In the the industrialized world, parents have long deployed tricks and guilt trips to get kids to clean their plates (“Think of the starving children in [insert buzzed-about impoverished country here],” etc.). But food waste is a relatively new problem in Hong Kong; over the past five years, the territory’s growing prosperity has contributed to a more than twofold increase in discarded leftovers, according to a report by the Christian Science Monitor. In fact, food now accounts for about a third of the waste in HK landfills, while it’s only around 12 percent in the United States.

Restaurateurs there are fed up with the waste—which cuts into the profits of all-you-can-eat spots—and some have responded by charging customers for not finishing their food. One all-you-can-eat hot-pot joint charges roughly 65 cents per ounce of leftovers; a similar sushi place charges about $1.28 for each unfinished piece of nori-wrapped deliciousness (even if the diner picks off the fish and just leaves the rice).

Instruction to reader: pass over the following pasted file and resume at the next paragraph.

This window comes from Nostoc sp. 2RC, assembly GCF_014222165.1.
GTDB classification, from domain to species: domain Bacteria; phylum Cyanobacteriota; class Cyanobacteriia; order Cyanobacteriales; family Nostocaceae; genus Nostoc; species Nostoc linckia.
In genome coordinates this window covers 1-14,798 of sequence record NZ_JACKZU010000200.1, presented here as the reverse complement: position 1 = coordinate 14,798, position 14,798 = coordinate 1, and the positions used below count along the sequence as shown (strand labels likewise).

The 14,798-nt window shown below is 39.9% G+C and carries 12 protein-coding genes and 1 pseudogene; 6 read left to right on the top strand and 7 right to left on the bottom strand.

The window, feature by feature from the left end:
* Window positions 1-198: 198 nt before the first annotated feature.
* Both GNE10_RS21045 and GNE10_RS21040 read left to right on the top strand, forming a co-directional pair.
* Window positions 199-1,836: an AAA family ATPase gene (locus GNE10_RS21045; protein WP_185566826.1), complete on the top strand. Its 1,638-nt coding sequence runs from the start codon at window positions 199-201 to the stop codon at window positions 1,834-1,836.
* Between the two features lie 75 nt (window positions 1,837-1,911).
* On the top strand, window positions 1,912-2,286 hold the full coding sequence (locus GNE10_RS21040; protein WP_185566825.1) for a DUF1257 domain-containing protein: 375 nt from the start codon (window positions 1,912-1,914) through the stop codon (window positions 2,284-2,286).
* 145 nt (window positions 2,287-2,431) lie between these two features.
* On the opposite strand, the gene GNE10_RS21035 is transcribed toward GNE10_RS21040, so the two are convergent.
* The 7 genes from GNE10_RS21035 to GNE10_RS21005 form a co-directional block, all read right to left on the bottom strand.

Nowhere in the article is there any mention of doggy bags, though. Do Hong Kongers, like many folks outside the U.S., consider the concept of taking extra food home from a restaurant un peu déclassé? If so, I wonder how long it’ll be until Hong Kong launches a massive antiobesity campaign. (Or, you know, an anti-all-you-can-eat campaign.)

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